Best Futures For Day Trading

By Galen Woods ‐ 6 min read

What is the best futures for day trading? Are the popular markets really the best? What should you consider in choosing your day trading instrument?

Elsewhere, I explained why day traders should trade futures. Traders who bought the idea are wondering which market offers the best futures for day trading.

Let’s do some work and find out the answer.

Learn: Trading Commodities and Financial Futures: A Step-by-Step Guide to Mastering the Markets

Best Futures For Day Trading

High Liquidity For Low Slippage

Liquidity refers to the ease with which we can buy and sell the futures without affecting its price.

In illiquid markets, your transactions are likely to have a price impact. It means that when you sell your futures contracts, you are pushing the price down. The result is that you will sell some or all of your contracts at a lower price. Slippage refer to the difference between your desired price and the lower price you sold at.

For day traders, every tick counts. So we must avoid slippage by choosing to trade in futures markets that are liquid. The best way to assess a futures market’s liquidity is to look at its trade volume and open interest.

Hence, in our quest to find the best futures for day trading, we have picked the top 10 futures contracts by trading volume listed on the exchanges under the CME Group.

The top 10 products by trading volume, according to the CME Group’s leading products report for Q4 2013, are in the list below.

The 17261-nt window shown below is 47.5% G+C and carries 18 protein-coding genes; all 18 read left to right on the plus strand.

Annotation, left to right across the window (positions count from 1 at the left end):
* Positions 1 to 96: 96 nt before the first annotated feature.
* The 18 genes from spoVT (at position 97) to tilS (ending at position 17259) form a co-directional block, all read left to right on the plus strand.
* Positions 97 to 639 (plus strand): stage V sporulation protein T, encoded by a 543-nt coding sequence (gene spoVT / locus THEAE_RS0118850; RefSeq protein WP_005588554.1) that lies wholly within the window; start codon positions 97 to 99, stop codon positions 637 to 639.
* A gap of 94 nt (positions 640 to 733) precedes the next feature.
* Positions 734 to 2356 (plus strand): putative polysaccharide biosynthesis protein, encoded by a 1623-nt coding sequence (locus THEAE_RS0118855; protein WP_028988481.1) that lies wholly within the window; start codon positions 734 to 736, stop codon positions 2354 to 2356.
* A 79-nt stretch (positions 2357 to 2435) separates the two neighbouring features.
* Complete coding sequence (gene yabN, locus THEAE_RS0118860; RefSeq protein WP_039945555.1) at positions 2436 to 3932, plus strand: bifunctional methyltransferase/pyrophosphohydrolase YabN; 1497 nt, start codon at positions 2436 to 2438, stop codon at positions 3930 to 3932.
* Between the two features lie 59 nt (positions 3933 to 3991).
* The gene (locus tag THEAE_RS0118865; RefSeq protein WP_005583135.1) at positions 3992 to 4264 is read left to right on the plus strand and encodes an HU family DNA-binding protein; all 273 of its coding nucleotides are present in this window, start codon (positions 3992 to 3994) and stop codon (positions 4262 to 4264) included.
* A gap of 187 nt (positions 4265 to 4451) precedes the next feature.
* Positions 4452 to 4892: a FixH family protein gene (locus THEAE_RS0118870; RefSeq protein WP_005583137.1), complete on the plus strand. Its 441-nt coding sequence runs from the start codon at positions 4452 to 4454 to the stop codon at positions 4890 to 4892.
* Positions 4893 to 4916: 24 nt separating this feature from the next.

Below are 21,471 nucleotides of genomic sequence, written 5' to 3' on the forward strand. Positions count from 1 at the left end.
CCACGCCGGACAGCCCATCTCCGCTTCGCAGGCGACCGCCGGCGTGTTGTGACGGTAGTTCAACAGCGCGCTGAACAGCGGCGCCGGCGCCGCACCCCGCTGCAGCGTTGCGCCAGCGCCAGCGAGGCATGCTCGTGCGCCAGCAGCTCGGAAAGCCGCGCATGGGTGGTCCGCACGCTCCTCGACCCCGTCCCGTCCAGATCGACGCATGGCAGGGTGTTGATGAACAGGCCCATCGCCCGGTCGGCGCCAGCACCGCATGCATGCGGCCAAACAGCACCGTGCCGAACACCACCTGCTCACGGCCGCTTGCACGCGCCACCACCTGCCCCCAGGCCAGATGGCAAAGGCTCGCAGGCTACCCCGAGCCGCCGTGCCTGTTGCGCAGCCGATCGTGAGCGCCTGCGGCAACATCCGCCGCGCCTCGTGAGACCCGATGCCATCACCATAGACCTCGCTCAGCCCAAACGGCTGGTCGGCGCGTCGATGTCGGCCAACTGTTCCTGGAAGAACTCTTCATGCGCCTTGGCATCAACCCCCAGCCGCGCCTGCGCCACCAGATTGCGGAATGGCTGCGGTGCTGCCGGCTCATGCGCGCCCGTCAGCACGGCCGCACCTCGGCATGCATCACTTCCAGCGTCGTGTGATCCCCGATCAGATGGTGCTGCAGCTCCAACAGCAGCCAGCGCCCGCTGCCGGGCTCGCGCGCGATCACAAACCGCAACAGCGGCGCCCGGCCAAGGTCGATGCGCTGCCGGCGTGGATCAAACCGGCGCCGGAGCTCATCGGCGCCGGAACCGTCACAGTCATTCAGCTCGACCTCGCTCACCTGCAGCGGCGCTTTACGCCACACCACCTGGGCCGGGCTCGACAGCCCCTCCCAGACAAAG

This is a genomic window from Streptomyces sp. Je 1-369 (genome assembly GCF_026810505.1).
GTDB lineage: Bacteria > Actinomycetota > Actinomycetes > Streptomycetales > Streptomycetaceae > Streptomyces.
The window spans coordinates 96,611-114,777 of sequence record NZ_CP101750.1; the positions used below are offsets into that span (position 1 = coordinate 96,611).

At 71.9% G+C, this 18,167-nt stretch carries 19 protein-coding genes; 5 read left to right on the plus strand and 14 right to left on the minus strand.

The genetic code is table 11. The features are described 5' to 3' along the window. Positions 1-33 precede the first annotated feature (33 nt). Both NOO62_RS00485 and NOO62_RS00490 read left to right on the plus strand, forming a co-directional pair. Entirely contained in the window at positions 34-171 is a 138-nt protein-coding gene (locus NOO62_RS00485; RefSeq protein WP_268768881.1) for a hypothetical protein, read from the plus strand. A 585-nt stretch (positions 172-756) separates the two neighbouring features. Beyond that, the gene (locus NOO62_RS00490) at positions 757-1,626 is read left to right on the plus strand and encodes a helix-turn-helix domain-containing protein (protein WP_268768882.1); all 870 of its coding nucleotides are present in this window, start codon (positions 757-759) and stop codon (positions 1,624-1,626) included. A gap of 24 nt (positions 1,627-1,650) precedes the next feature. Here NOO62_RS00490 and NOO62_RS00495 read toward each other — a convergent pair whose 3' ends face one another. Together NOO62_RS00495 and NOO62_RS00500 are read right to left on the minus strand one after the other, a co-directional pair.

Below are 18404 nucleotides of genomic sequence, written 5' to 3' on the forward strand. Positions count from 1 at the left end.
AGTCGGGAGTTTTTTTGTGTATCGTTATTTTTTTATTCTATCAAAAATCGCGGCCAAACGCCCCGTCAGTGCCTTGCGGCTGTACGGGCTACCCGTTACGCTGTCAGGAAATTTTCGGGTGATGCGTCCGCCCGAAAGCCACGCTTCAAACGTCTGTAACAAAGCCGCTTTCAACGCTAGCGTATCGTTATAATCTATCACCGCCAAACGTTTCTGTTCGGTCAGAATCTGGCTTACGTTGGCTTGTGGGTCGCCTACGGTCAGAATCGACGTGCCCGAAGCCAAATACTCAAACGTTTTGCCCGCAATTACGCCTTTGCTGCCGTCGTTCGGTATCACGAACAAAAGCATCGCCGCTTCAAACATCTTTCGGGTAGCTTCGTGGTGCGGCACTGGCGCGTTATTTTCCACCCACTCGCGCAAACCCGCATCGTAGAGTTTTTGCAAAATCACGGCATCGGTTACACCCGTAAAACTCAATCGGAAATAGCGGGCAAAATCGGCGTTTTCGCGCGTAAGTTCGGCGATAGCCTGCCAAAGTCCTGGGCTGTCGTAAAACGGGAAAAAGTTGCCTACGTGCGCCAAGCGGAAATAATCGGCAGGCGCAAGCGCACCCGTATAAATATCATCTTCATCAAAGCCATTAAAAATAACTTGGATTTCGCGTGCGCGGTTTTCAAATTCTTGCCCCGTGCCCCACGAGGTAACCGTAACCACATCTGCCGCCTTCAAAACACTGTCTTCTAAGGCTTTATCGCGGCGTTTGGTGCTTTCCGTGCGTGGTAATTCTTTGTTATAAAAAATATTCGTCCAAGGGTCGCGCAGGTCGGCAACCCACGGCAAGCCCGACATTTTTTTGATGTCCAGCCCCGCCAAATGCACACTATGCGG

1. Eurodollar (GE)
  2. E-mini S&P 500 (ES)
  3. 10-Year Treasury Note (ZN)
  4. 5-Year Treasury Note (ZF)
  5. Crude Oil WTI (CL)
  6. Natural Gas (NG)
  7. U.S. Treasury Bond (ZB)
  8. E-mini Nasdaq 100 (NQ)
  9. Corn (ZC)
  10. Soybeans (ZS)

High Volatility For Maximum Profit Potential

Regardless of our trading strategy, the market must move for day traders to make a profit. (An exception is a short volatility options strategy which is rare in day trading.) The more the market moves, the higher our profit potential. The measure of the amount of market movement is known as volatility.

There are two ways to measure volatility.

Standard Deviation

Standard deviation is a statistical measure of dispersion from the average. Its most popular use in technical analysis is in the Bollinger Bands indicator in which we displace the bands by a multiple of the standard deviation.

To calculate the standard deviation:

  1. Define a set of data points (for e.g. the close of each price bar)